Can white win in this position by playing Bxc6? How would you defend the position with Black?

When asking if we should study openings or endgames, the answer is both. Your opening knowledge won't help you in an endgame like this, but losing in the opening won't get you to the endgame.

Play through the endgame in this excellent game with an engine and see if you can find better moves than the players. How much of it did you understand?

In Conclusion – Openings or Endgames?

When attempting to answer which is more important – openings or endgames? the impact on your chess from studying the endgame is more significant than the opening.

Endgames teach you precise calculation skills because a single tempo can mean the difference between winning and losing. You will learn how to get the most out of your pieces from the endgame. You will also understand the importance of active play.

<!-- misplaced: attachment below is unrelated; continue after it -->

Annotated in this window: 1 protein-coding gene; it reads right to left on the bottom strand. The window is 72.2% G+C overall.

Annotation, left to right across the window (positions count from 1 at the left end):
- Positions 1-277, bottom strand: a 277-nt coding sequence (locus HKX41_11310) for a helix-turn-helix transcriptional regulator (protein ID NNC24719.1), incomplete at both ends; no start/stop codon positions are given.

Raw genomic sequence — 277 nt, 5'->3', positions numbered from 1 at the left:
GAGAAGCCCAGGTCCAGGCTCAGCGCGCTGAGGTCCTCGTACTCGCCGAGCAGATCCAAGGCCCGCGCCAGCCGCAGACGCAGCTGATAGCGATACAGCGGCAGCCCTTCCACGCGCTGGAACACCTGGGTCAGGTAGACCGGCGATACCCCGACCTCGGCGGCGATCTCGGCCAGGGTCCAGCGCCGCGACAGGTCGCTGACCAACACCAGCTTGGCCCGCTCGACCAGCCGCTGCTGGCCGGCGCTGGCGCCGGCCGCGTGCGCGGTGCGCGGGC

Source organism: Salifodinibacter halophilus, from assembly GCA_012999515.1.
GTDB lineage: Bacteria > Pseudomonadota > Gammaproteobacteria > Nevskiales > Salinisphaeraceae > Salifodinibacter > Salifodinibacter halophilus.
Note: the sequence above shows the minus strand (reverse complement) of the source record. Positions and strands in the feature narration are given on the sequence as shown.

The importance of studying endgames cannot be overstated. Even if you spend twenty percent of your training time learning a new opening, spend double that time learning endgames.

Devote the remaining forty percent of your time to improving your middlegame techniques. Learn the principles of positional play, pawn structures, and tactics familiar to the middlegames in your chosen openings.

This video is from the Mastering Chess Strategy course

Be sure that you always prioritize improving your endgame skills over everything else. There is no doubt that when choosing to study openings or endgames, the endgame is more important.

And in case you are wondering about that endgame position, White can hold on for a draw after Bxc6.